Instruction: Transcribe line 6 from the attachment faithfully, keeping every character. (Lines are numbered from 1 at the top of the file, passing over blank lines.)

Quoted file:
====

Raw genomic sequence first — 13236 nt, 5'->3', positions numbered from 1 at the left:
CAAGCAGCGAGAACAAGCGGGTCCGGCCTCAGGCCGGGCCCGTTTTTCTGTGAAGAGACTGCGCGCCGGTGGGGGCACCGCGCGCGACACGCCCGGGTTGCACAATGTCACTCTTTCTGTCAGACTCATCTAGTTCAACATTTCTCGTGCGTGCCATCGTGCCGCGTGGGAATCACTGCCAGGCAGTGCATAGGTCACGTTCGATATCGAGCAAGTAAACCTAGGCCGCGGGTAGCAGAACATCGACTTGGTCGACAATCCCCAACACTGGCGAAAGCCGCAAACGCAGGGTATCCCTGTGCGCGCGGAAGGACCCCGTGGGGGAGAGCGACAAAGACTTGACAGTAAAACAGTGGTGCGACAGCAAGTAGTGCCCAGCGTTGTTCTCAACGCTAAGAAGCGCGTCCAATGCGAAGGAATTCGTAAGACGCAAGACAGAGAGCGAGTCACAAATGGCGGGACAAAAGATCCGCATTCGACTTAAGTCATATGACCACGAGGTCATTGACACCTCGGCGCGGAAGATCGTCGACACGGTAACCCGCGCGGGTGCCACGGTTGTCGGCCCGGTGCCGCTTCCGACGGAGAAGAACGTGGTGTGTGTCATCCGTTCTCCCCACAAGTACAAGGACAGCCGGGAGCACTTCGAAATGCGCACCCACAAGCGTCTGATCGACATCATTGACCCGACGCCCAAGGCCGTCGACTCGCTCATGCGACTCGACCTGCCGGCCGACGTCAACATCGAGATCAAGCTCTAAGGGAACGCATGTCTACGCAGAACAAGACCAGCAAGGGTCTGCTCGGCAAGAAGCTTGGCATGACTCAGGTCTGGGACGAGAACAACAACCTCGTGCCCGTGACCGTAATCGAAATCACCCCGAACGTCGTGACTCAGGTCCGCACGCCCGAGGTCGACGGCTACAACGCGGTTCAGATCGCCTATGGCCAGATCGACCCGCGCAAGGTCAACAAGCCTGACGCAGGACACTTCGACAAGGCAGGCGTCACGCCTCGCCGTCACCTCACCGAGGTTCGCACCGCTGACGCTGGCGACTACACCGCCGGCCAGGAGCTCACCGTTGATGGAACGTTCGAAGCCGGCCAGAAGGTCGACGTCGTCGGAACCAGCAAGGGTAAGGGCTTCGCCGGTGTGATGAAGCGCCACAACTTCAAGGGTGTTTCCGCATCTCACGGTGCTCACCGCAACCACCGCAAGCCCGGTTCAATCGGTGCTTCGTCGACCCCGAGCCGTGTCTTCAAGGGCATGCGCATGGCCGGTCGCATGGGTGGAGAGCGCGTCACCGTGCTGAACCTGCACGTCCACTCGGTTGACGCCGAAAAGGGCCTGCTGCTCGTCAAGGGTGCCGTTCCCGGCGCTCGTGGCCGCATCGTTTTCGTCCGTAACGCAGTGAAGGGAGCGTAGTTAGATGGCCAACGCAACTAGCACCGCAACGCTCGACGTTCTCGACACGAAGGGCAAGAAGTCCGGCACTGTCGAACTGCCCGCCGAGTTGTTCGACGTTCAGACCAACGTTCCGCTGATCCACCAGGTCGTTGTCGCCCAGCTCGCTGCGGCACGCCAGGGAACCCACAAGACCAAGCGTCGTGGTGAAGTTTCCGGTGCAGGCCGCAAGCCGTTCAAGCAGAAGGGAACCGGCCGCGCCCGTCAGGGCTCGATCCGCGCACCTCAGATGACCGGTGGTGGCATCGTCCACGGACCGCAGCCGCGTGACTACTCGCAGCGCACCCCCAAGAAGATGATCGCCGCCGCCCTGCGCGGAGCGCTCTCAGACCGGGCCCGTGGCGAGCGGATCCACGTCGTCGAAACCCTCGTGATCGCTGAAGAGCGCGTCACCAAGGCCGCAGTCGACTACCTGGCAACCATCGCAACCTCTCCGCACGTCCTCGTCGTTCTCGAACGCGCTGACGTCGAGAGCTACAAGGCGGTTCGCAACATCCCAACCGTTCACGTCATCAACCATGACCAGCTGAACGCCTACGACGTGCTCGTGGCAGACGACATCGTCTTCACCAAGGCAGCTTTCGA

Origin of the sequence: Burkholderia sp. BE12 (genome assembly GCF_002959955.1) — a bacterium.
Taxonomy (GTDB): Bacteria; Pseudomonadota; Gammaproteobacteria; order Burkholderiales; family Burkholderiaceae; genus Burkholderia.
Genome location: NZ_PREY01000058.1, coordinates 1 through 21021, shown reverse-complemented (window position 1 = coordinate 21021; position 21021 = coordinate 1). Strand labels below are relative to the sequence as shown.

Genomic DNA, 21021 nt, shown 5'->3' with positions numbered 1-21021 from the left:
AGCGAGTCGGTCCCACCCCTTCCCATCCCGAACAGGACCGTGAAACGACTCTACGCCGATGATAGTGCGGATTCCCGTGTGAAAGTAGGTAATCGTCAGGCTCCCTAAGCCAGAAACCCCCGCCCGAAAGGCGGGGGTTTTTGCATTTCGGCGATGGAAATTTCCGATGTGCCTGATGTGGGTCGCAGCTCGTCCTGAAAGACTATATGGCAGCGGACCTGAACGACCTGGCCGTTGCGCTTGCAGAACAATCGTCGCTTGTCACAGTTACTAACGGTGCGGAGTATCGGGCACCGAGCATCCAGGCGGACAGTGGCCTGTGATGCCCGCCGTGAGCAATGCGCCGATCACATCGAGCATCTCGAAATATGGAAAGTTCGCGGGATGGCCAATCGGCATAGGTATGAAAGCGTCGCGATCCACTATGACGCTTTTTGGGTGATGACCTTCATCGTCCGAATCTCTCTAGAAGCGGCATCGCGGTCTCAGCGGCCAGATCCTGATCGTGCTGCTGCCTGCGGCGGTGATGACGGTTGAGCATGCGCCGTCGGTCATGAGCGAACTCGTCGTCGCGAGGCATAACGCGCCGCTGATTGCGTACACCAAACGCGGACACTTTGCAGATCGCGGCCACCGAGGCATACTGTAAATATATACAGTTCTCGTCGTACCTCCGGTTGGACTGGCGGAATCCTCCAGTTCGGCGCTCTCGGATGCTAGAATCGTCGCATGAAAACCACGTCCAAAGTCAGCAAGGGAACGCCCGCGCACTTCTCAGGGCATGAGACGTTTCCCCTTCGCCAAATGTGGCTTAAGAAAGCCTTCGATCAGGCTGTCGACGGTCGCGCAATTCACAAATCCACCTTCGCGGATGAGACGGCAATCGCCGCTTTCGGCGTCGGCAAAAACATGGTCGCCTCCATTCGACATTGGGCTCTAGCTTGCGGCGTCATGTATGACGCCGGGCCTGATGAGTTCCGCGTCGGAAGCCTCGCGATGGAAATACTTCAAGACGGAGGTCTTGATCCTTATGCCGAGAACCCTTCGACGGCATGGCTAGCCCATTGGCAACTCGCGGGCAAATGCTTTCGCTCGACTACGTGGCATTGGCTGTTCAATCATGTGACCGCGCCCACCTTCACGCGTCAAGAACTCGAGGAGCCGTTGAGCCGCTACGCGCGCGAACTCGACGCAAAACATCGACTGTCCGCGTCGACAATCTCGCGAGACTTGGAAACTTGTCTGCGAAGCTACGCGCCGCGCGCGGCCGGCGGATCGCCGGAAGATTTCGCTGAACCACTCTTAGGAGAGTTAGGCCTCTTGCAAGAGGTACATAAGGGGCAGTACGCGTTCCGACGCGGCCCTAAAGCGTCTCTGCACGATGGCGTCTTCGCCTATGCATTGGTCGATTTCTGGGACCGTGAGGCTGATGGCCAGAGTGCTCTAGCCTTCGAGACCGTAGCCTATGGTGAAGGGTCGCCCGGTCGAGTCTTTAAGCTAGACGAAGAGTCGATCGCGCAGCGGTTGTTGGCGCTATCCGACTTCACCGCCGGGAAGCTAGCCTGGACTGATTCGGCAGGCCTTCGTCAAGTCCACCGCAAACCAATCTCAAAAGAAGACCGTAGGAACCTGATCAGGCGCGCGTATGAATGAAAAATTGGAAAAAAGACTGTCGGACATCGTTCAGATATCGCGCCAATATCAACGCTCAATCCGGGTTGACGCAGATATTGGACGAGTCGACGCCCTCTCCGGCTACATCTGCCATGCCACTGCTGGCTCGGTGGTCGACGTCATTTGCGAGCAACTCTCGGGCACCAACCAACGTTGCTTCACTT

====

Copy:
Genomic DNA, 21021 nt, shown 5'->3' with positions numbered 1-21021 from the left: